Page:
Interior Called four-passenger automobiles by Porsche, 911s have plenty of space for front-seat occupants but backseat riders are in for a squeeze — especially in the convertibles. The driver faces a large tachometer and a three-spoke steering wheel, and the ignition switch is on the left. A locking glove box is included. Sport seats in dark gray leather and a numbered plaque go into 40th Anniversary models.
Under the Hood Dubbed a “boxer” engine because of its horizontally opposed cylinder layout, the base 3.6-liter six-cylinder is mounted at the rear and develops 320 hp. The 40th Anniversary engine is rated at 345 hp. Each engine teams with a six-speed manual, and some can be fitted with an optional five-speed-automatic transmission. The automatic gearbox is fitted with Tiptronic S, which allows manual gear selection using steering-wheel buttons.
Safety All 911 models have side-impact airbags and all-disc antilock brakes. Supplemental safety bars pop out of the convertibles’ rear deck if sensors detect an impending rollover. Porsche Stability Management is standard or optional, depending on the model.
Driving Impressions Piloting a Porsche 911 in any form is like savoring a legend. Recent models are comparatively easy to drive and quite civilized. They blend a reasonably smooth, extra-stable ride with vigorous performance and utmost handling talents. Even the familiar engine whine isn’t as omnipresent as it used to be, while the exhaust note is subdued yet exuberant. Porsche’s six-speed gearbox is as good as they get.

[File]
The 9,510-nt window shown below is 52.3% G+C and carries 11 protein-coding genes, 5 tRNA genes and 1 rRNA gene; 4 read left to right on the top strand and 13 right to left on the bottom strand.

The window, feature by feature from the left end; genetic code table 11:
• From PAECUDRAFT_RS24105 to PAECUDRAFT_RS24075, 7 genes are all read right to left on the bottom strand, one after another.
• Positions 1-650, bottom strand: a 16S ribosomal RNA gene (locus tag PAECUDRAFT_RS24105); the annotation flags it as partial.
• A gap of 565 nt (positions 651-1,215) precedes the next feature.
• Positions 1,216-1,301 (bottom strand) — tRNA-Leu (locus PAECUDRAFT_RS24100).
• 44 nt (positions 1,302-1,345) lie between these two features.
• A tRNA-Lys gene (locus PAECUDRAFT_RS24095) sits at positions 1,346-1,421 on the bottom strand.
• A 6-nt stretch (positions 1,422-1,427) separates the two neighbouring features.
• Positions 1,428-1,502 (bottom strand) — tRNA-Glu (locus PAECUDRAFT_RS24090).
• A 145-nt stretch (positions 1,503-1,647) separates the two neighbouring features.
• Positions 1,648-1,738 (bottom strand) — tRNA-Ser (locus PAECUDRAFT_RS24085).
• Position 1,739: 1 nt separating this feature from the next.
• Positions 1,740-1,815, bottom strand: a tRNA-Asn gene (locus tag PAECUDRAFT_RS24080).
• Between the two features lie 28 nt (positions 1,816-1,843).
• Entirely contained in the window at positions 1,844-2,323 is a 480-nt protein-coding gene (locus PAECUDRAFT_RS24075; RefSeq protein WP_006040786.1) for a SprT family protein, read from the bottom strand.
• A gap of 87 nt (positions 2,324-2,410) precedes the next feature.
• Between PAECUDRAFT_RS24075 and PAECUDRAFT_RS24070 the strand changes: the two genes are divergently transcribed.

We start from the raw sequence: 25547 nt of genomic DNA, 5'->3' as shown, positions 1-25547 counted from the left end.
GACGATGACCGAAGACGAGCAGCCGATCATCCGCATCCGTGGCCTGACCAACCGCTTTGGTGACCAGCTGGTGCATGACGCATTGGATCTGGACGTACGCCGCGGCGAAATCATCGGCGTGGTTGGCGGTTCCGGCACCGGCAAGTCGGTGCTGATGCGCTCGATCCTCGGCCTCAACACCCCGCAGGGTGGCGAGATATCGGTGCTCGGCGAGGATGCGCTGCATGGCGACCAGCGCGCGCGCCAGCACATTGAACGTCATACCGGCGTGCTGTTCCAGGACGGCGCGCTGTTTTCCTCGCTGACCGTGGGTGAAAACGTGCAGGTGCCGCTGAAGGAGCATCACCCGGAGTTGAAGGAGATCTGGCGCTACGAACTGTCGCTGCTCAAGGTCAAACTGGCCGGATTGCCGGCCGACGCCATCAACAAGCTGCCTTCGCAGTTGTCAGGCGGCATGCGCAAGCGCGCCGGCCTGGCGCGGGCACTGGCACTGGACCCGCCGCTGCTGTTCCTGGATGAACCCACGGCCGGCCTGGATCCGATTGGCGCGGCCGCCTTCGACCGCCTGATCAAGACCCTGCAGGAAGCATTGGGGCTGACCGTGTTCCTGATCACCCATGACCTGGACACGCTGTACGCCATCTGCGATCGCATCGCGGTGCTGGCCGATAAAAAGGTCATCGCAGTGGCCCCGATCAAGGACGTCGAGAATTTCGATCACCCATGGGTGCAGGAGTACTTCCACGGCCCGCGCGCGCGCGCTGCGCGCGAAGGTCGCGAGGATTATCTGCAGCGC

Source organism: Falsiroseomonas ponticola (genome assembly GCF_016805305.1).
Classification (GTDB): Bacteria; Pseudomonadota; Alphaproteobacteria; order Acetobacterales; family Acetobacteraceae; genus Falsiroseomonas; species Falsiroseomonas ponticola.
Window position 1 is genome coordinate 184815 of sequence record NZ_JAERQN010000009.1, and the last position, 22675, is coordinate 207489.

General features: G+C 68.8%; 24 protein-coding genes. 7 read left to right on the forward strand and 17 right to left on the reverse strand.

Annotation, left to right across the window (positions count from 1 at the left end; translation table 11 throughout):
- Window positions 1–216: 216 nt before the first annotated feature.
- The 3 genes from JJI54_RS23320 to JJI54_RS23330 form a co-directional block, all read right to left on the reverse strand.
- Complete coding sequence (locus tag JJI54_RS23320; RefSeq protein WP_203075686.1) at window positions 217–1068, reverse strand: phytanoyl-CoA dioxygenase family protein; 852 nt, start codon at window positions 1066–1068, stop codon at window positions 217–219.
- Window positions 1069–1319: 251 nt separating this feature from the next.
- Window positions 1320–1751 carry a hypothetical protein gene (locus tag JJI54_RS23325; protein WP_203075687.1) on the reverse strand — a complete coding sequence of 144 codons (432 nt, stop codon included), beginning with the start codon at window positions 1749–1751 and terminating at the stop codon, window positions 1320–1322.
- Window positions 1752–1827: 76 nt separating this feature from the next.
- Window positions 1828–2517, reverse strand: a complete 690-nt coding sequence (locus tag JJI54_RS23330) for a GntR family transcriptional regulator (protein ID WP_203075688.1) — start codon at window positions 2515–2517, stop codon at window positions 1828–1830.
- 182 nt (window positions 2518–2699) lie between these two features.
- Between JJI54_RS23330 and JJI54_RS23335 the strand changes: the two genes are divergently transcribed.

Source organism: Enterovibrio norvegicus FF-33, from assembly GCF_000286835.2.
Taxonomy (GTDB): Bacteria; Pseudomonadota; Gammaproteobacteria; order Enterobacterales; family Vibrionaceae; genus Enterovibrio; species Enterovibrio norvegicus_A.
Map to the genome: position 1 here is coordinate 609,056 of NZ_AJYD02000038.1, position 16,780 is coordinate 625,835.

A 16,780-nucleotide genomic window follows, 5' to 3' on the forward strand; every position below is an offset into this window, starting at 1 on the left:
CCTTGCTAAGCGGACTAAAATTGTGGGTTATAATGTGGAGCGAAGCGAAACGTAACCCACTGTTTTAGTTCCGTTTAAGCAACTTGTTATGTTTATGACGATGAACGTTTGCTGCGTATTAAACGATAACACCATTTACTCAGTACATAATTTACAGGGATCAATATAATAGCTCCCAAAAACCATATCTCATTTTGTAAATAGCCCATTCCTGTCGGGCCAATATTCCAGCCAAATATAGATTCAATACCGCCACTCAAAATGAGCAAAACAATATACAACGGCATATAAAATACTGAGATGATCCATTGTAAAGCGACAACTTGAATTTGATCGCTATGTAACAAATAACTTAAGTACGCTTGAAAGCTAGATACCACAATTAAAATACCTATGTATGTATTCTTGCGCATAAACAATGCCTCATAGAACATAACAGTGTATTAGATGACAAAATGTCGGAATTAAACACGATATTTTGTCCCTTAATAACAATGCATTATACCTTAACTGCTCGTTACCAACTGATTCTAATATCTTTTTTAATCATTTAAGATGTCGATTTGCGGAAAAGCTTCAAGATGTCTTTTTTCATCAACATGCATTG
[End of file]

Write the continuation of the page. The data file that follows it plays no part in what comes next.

Wedded-to-the-road handling and directional stability are neatly enhanced by the Carrera 4’s all-wheel-drive system. Even though the highway ride is super, the 911’s suspension sometimes reacts harshly on rougher pavement. Acceleration is energetic in all six speeds, even without the Turbo. Snug seats fit many riders but may be disdained by some.
Related Model: 911 Turbo For 2004, a Cabriolet joins the high-performance 911 Turbo lineup. The Turbo’s appearance is even bolder than the regular 911 and features a wider stance, especially at the rear. Three large intake grilles that send air to the Turbo’s three radiators dominate the lower front fascia. Air scoops integrated into the leading edges of the rear fenders channel air to intercoolers. A biplane, two-piece rear spoiler on the Turbo differs from that on other models and is supposed to enhance high-speed stability.